We know that excess belly fat can lead to poor health later on. When it comes to weight gain, there are different types of weight gain that we can experience. Fat can be distributed differently: it can be subcutaneous or visceral. Subcutaneous fat lives under the skin and around the muscles. This is what we usually think of when we think of weight gain. Contrary to popular belief, this type of fat is the least damaging type of weight gain. Some research suggests that increasing subcutaneous fat may even protect against certain diseases.
There is another type of weight gain that has actually been shown to be more serious to our health – visceral fat. This is the fatty tissue that is stored in and around our internal organs. This type of fat mass has been widely linked to poor health outcomes. Let’s take a deeper look at the relationship between visceral fat and our health, then for even more tips, be sure to check out our list of 15 Underrated Weight Loss Tips That Actually Work.
Insulin resistance is often a precursor to chronic diseases such as diabetes and heart disease. Insulin resistance can worsen blood sugar levels and affect the body’s ability to absorb glucose from the bloodstream. Researchers have long hypothesized that increased visceral fat levels interfered with the body’s ability to use insulin.
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Among the types of fat in the body, the researchers found that visceral fat is the leading cause of cardiovascular disease. This means that increased visceral fat storage increases the risk of cardiac events such as heart attack, stroke, and atherosclerosis – also known as plaque build-up in the arteries.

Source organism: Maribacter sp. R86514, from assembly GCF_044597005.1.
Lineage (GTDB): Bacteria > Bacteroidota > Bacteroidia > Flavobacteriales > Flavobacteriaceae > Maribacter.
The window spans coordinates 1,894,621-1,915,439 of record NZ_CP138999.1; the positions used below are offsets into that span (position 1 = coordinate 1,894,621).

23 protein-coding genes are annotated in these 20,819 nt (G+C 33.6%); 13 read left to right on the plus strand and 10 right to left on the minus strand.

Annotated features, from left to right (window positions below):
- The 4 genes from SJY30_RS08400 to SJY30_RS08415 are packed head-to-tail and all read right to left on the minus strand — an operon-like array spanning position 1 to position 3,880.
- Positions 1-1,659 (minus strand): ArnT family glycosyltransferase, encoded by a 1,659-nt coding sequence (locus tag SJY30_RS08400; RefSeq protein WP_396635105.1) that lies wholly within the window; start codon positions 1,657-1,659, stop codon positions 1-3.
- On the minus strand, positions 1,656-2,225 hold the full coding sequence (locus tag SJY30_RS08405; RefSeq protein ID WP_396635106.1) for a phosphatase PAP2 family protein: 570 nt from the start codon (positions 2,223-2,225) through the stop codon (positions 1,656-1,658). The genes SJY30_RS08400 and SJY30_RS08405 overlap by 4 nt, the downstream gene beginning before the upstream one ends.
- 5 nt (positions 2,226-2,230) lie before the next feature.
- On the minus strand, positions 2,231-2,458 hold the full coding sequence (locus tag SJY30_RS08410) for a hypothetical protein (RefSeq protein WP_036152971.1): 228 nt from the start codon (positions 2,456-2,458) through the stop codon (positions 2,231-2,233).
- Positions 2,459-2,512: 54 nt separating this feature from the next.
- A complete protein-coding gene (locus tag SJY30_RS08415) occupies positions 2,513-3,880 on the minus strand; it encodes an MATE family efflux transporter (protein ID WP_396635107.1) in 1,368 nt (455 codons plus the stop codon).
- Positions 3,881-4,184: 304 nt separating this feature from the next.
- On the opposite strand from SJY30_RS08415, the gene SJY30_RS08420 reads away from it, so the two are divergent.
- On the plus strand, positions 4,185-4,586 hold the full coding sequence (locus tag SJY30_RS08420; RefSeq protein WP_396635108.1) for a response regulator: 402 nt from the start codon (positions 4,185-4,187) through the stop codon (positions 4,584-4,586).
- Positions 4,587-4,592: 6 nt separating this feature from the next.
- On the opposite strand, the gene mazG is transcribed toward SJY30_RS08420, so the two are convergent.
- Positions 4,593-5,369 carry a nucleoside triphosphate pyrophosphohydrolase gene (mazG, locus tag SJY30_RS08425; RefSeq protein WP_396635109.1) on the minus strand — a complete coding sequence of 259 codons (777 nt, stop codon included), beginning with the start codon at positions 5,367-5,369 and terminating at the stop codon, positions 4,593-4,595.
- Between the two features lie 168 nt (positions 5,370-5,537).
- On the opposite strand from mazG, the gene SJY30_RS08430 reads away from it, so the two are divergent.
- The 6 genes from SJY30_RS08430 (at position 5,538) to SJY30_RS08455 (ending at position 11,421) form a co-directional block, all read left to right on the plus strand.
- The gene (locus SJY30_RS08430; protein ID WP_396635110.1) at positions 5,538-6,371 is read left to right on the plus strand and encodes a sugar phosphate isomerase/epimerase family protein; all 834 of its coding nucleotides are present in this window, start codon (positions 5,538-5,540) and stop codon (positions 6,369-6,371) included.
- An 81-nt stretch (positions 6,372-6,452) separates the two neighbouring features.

Increased visceral fat storage is linked to an increased incidence of diabetes. In the context of insulin resistance, type 2 diabetes occurs when the body is unable to produce enough insulin to control blood sugar levels or when the cells are unable to properly absorb insulin due to high enough insulin resistance.
Researchers found that increased amounts of this type of fat correlated with increased triglyceride levels. Triglycerides are a type of fat found in the bloodstream. High triglycerides are linked to an increased risk of heart disease, and extremely high triglycerides pose a risk of acute pancreatitis.
Metabolic syndrome is a term used to describe a collection of symptoms that can contribute to the development of a chronic disease. The symptoms of metabolic syndrome are high blood pressure, high blood sugar, high cholesterol, and increased belly fat. Researchers in Japan found a clear association between visceral fat and the prevalence of metabolic syndrome.
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